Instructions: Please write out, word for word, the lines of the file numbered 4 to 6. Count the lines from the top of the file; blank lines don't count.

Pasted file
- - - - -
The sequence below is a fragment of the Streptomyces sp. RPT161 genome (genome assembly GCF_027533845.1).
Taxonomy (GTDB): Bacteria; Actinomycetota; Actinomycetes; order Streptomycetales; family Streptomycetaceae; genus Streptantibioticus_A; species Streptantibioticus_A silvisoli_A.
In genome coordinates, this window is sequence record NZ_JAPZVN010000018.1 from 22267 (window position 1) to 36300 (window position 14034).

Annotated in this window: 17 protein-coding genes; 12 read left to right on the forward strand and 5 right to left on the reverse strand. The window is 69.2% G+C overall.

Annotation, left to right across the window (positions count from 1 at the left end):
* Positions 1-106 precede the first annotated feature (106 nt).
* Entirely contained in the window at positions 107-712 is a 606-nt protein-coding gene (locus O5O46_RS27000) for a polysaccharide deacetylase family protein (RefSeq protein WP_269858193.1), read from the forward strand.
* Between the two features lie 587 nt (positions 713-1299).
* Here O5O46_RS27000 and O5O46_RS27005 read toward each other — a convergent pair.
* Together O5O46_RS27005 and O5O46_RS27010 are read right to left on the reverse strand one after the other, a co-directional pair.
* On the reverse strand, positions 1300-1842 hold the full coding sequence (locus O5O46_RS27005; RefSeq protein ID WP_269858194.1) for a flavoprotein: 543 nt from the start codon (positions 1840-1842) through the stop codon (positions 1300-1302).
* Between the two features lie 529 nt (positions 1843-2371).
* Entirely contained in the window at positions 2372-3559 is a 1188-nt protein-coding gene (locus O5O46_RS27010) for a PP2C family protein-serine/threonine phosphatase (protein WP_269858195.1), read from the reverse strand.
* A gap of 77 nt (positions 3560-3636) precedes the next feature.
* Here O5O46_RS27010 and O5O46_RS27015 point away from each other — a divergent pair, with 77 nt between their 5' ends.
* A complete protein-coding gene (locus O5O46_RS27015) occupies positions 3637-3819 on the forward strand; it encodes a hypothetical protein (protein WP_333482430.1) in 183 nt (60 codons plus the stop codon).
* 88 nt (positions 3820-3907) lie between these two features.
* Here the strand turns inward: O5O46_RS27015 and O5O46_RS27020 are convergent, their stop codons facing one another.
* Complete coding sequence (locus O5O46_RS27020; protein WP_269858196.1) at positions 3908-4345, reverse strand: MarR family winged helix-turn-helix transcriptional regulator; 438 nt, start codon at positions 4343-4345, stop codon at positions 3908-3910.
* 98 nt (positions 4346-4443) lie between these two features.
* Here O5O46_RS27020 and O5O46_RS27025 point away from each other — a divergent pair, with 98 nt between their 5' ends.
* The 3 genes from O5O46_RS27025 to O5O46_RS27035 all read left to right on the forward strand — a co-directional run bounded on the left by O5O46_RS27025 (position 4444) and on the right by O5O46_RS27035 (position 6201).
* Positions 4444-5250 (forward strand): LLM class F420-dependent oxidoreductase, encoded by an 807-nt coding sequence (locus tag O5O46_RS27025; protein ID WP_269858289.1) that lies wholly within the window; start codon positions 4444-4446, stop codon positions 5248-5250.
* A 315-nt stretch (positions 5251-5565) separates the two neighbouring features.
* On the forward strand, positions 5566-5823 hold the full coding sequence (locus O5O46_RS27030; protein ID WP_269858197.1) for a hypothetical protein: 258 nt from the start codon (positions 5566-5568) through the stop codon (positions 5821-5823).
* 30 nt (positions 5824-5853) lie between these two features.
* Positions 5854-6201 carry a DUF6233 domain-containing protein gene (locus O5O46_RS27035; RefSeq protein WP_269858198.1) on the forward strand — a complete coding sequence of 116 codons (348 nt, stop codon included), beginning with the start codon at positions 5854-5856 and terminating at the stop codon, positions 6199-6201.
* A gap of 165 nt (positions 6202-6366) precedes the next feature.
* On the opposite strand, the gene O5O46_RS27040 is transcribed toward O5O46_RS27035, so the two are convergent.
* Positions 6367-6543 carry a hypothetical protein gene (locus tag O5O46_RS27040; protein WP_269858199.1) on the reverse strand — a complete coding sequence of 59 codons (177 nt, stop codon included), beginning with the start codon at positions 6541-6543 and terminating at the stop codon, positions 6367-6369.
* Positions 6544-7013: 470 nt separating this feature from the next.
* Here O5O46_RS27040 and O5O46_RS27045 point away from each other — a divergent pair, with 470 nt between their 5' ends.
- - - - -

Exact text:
Annotated in this window: 17 protein-coding genes; 12 read left to right on the forward strand and 5 right to left on the reverse strand. The window is 69.2% G+C overall.

Annotation, left to right across the window (positions count from 1 at the left end):
* Positions 1-106 precede the first annotated feature (106 nt).